Archive for July, 2011

‘Lost’ in Hell Dorado, Part One

Last year at GenCon, I purchased a few starters for a new-ish skirmish game from Cipher Studios called Hell Dorado. It’s a game that pits different forces against each other at the mouth of Hell, which seems to be somewhere in Europe, I think. Actually, I haven’t read much of the fluff yet, so don’t quote me on that.

I love me some skirmish gaming, and recently I built and started work on painting up the ‘Lost’ faction starter, which is all lizardmen. The scuplts are really cool.

Primed and basecoated in one step

Being lizards, I figured that green would be a good base color to start with, and if I could prime and basecoat all in the same can, then all the better. I fell back on one of my old favorites, Krylon Camouflage Paint. The color I used here was the ‘Woodland Light Green’ flavor. This stuff is technically designed to stick to plastic, but it sticks to metal quite nicely, too. And it has a really nice ultra-flat surface which makes it great to paint on top of.

Now that these guys are dry, the next step will be to hit them all with a wash. I’m thinking about slobbering them all in a brown wash like Games Workshop’s Delvan Mud, and then adding a wash of the Badab Black wash to the undersides of the models (underarms, between the legs, etc.) to create shadow areas. As soon as I do that, I’ll let you know how they look in Part Two.

Beginning the Black Legion Paint Scheme

This time of year is a bit tough for me, as work gets really, really busy in a big buildup to one huge week-long event, and then three days after that finishes, I’m on the road to GenCon. So the posting has been slow, but I’ve been keeping busy during my not-posting time. Take a look at some work in progress Chaos Space Marines painted in a Black Legion scheme:

The first three Black Legion models - a work in progress (WIP)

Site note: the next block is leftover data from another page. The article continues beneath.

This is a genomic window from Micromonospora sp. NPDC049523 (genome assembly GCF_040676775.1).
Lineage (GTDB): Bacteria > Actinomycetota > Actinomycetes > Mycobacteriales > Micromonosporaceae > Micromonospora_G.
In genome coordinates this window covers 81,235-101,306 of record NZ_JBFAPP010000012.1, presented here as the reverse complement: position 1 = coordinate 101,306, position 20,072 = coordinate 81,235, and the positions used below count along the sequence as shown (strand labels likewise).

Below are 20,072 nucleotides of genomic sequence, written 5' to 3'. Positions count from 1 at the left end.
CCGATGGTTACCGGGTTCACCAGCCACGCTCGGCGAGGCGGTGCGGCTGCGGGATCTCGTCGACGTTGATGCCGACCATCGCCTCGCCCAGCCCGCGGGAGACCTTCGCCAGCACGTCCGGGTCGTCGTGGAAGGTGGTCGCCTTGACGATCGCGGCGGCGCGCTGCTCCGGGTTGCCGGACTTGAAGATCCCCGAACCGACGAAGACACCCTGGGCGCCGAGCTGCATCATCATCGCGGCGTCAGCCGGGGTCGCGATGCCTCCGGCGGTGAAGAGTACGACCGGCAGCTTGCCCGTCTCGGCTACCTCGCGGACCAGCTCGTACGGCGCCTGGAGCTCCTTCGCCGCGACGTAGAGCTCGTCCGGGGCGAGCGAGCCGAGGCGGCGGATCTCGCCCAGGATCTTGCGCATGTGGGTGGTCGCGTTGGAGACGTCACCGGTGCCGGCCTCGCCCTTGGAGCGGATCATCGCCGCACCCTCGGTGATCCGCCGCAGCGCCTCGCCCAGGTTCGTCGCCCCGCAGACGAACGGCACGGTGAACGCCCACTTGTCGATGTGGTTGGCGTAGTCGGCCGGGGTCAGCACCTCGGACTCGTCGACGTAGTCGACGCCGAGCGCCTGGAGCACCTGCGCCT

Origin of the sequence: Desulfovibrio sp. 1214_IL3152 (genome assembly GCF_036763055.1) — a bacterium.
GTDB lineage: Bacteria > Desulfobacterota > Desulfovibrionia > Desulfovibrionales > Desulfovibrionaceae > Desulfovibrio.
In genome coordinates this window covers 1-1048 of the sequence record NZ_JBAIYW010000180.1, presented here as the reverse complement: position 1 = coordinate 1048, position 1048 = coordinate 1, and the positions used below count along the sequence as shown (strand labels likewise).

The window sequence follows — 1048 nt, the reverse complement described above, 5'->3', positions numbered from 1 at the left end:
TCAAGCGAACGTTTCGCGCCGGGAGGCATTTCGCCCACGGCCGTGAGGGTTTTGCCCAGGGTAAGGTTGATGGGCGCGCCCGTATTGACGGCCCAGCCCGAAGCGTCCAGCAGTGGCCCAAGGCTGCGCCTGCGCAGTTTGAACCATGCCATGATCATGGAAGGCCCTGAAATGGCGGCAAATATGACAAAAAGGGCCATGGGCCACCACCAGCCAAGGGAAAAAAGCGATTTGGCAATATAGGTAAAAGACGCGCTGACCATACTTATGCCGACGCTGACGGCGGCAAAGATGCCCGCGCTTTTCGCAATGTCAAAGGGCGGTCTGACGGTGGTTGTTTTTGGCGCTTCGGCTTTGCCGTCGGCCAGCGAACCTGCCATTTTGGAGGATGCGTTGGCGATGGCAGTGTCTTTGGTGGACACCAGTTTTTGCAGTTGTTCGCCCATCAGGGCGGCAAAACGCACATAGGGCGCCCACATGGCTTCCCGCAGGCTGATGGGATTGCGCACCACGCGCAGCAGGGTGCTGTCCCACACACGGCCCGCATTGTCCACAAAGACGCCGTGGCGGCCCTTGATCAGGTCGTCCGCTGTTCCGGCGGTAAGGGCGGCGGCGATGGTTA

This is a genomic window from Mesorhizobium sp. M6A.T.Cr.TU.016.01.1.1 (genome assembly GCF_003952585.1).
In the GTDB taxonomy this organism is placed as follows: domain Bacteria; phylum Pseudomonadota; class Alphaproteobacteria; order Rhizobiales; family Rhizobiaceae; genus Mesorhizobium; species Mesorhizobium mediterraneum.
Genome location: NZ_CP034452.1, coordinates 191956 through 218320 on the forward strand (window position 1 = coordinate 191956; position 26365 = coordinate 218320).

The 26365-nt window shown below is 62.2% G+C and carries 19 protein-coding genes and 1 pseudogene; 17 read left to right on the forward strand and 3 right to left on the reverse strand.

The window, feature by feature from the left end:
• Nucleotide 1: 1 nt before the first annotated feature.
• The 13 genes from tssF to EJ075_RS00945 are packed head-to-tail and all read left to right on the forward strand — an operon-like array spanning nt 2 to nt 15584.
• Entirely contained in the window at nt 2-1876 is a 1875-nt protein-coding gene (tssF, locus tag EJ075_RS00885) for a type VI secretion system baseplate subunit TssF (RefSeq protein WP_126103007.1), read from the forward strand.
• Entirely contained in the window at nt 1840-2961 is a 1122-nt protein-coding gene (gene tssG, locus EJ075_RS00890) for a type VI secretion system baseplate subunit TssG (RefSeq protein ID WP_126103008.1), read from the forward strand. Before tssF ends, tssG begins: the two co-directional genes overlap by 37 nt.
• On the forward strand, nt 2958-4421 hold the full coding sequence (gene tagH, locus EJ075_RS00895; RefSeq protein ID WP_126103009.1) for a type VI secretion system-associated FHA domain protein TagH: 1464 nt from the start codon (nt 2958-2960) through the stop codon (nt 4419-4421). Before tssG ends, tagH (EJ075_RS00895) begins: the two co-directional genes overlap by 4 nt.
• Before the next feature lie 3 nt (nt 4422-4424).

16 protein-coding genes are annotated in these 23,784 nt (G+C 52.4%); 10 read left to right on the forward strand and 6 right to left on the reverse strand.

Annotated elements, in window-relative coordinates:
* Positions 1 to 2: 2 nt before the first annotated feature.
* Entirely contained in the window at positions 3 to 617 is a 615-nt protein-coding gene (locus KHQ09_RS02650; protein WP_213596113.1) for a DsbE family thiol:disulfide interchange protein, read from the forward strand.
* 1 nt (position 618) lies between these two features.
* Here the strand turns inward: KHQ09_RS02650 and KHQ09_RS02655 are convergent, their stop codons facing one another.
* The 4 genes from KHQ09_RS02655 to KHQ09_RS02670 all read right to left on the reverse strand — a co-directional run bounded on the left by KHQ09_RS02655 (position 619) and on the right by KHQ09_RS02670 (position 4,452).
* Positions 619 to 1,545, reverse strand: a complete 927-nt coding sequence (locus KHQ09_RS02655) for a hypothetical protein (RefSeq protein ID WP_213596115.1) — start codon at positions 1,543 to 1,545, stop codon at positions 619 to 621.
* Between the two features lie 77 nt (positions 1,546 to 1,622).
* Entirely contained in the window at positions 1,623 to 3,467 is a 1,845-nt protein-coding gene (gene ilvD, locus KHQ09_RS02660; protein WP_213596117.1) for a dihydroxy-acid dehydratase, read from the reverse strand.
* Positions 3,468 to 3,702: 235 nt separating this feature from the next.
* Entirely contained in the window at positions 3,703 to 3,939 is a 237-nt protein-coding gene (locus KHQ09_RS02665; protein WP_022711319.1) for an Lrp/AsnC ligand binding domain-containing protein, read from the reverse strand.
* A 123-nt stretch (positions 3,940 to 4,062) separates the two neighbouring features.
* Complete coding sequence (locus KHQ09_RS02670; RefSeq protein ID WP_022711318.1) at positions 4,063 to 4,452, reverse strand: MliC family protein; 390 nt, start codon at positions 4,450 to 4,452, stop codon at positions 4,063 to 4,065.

This is still pretty early progress. At this point, the steps go roughly as follows: they were primed black and ‘dusted’ with grey primer (as mentioned previously) and then drybrushed in the raised areas with a grey paint only slightly lighter than the dark grey primer. Then they were washed with Badab Black wash all over except for tops of heads, tops of shoulder pads, tops of arms, etc. Next, Boltgun Metal wash added to the trim on the legs, feet, gloves and backpack exhaust ports, and Burnished Gold was added to the trim on the shoulder pads. Lastly, the entire model was washed in Delvan Mud (even the areas I missed with the Badab Black) and then highlights were picked out on the metal trim areas and painted with slightly thinned versions of their original metallic colors.

I’m mostly happy with the depth that the dark grey primer and drybrushing steps added to the main ‘black’ armor areas, and the layers of black and brown washes really helped make the ‘black’ areas seem less grey, yet not totally black and flat.

Before (primed black and then 'dusted' dark grey and drybrushed in the raised areas) and after (metallic details and black and brown washes)

Next, I need to work on the boltguns, which will be mostly dark silver with some scuffed black bits, and then I need to do the non-metallic details, which are mainly skulls and horns. Both will be painted nearly the same: a basecoat of a dark brown, then an off-white coat (probably Bleached Bone from Games Workshop), then some Delvan Mud or Gryphonne Sepia washes, and then some more drybrushed highlights with the off-white color again. Then I have to figure out how I want to handle the details on the backpacks, then a final run-through and it’ll be time to do the basing, which I already have figured out.

I’m really looking figured to having these first few guys done, because once you figure out a method to your paint ‘recipe’, it makes the painting go a lot quicker. And like most Warhammer 40,000 armies, I have a lot of guys to paint. As an experiment, I’m trying to paint in smaller groups now because staring at 10 nearly-identical figures that all need to be painted assembly-line style is pretty daunting, but smaller groups of three to five is much less so. I’ll let you know how it goes.